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Monday, 30 January 2017 11:57

Trump bans will hit US tech conferences


Sweeping ban orders on the entry of certain categories of legal US residents and the ban on citizens of seven Arab and African nations from entering the US for residence, could mean that the organisers of several big technology and other conferences will have to rethink whether they will change their hosting locations.

US President Donald Trump last week signed an executive order banning people from Iran, Iraq, Yemen, Syria, Sudan, Libya and Somalia from entering the US as refugees or even if they held valid green cards. The Australian government has backed these bans, while the leaders of Britain and Germany have been critical.

Along with that has come the news that the US government is thinking of asking foreign visitors to disclose websites and social media sites they visit and also provide their list of mobile contacts to immigration. They could be denied entry if they did not, CNN reported.

White House policy director Stephen Miller disclosed this, in addition to telling officials who handle border security not to be dissuaded by protests in implementing the ban orders.

The voluntary provision of social media accounts by foreign visitors, who are from countries which have a visa waiver with the US, became standard practice in December 2016.

There are a good number of foreigners working in the technology industry in the US and given that none of the bigger companies like Apple, Microsoft and Google have categorically come out against these ban orders, the possibility that they will be rescinded is remote.

None of these companies has come out and stated openly that it is unwilling to help in the creation of a national registry of Muslims, one of Trump's proposals, either.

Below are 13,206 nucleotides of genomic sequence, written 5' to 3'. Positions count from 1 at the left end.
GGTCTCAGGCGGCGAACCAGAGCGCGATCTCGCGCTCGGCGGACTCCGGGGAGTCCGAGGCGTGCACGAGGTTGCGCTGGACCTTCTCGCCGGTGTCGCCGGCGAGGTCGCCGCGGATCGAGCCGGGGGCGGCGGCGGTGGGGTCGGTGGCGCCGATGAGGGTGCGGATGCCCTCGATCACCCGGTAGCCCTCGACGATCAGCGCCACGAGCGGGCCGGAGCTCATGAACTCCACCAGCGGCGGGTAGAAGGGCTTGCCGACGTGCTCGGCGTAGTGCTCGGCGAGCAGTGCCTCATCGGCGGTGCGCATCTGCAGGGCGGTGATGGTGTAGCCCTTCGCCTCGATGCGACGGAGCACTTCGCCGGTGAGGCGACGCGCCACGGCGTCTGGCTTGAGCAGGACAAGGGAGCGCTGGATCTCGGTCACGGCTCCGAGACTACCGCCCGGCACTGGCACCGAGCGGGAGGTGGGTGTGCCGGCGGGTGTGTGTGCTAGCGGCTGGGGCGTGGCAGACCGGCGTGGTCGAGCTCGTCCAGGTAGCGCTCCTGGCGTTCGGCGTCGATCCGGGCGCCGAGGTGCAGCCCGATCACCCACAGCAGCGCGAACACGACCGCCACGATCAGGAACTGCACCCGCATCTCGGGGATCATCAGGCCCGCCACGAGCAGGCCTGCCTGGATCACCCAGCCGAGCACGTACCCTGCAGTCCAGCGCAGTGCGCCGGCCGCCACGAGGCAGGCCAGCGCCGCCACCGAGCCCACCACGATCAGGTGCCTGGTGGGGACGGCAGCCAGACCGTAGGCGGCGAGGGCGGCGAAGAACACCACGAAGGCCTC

There are a huge number of conferences held in the US each year, in some cases by companies that do not have their headquarters in the country. This is because a majority of their business customers are in North America and it is more convenient for these customers to attend.

Additionally, Americans attend a vast number of conferences held outside their own country, some of them belonging to the countries that are on the ban list.

Just this morning, Mustafa Al-Bassam, a noted hacker who was part of the Anonymous collective, tweeted that he had been banned from the US since 2013 due to his past associations, adding that he was now double-banned since he hails from Iraq. Bassam is a doctoral student in London after he became a white hat.

That is just one case in point. There are cases in the past where noted hackers — Jacob Appelbaum formerly of the Tor project, for example — have been searched and questioned at length when coming back to the US. Laura Poitras, the film-maker who was one of the first to gain access to the Snowden leaks, has also detailed being searched extensively when entering the US. Poitras now lives in Berlin.

But these are small incidents in comparison with what could eventuate if the bans that have been ordered stay in place. No conference organiser would like to have strictures on choices of speakers or invitees or even ordinary attendees, because many depend on delegate fees to cover conference costs.

And, if visitors hear reports of increased harassment at US airports — the measures in place before Trump took office were onerous enough to put people off — then the likelihood of visitor numbers falling would grow.

Until the technology industry bigwigs — people like Apple chief executive Tim Cook, Google co-founders Sergei Brin and Larry Page, Microsoft chief executive Satya Nadella, Amazon chief Jeff Bezos, Facebook head Mark Zuckerberg, Twitter chief Jack Dorsey, and Oracle head Larry Ellison to name a few — come out and stridently oppose the bans, nobody in the US administration will pay heed.


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Sam Varghese

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Sam Varghese has been writing for iTWire since 2006, a year after the site came into existence. For nearly a decade thereafter, he wrote mostly about free and open source software, based on his own use of this genre of software. Since May 2016, he has been writing across many areas of technology. He has been a journalist for nearly 40 years in India (Indian Express and Deccan Herald), the UAE (Khaleej Times) and Australia (Daily Commercial News (now defunct) and The Age). His personal blog is titled Irregular Expression.



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